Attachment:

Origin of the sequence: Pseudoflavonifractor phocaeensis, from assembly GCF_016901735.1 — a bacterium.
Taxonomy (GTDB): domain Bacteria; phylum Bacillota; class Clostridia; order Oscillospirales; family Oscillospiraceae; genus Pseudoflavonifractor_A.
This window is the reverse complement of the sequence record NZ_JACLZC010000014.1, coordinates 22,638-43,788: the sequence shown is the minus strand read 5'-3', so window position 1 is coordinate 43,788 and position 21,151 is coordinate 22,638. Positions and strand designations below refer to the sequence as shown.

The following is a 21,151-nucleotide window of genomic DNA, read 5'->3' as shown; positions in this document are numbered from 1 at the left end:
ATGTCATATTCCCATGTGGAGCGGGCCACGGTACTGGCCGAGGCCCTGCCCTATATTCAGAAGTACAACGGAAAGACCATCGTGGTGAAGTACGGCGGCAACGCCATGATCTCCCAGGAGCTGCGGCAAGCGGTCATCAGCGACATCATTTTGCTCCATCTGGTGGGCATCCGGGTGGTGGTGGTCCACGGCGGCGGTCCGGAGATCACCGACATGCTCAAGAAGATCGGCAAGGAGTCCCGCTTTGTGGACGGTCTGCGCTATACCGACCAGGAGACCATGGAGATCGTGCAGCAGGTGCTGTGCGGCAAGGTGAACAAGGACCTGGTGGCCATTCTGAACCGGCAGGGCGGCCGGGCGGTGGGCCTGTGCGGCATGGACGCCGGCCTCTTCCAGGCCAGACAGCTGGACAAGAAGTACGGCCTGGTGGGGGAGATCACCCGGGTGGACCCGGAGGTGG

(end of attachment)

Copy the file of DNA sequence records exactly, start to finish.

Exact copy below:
Origin of the sequence: Pseudoflavonifractor phocaeensis, from assembly GCF_016901735.1 — a bacterium.
Taxonomy (GTDB): domain Bacteria; phylum Bacillota; class Clostridia; order Oscillospirales; family Oscillospiraceae; genus Pseudoflavonifractor_A.
This window is the reverse complement of the sequence record NZ_JACLZC010000014.1, coordinates 22,638-43,788: the sequence shown is the minus strand read 5'-3', so window position 1 is coordinate 43,788 and position 21,151 is coordinate 22,638. Positions and strand designations below refer to the sequence as shown.

The following is a 21,151-nucleotide window of genomic DNA, read 5'->3' as shown; positions in this document are numbered from 1 at the left end:
ATGTCATATTCCCATGTGGAGCGGGCCACGGTACTGGCCGAGGCCCTGCCCTATATTCAGAAGTACAACGGAAAGACCATCGTGGTGAAGTACGGCGGCAACGCCATGATCTCCCAGGAGCTGCGGCAAGCGGTCATCAGCGACATCATTTTGCTCCATCTGGTGGGCATCCGGGTGGTGGTGGTCCACGGCGGCGGTCCGGAGATCACCGACATGCTCAAGAAGATCGGCAAGGAGTCCCGCTTTGTGGACGGTCTGCGCTATACCGACCAGGAGACCATGGAGATCGTGCAGCAGGTGCTGTGCGGCAAGGTGAACAAGGACCTGGTGGCCATTCTGAACCGGCAGGGCGGCCGGGCGGTGGGCCTGTGCGGCATGGACGCCGGCCTCTTCCAGGCCAGACAGCTGGACAAGAAGTACGGCCTGGTGGGGGAGATCACCCGGGTGGACCCGGAGGTGG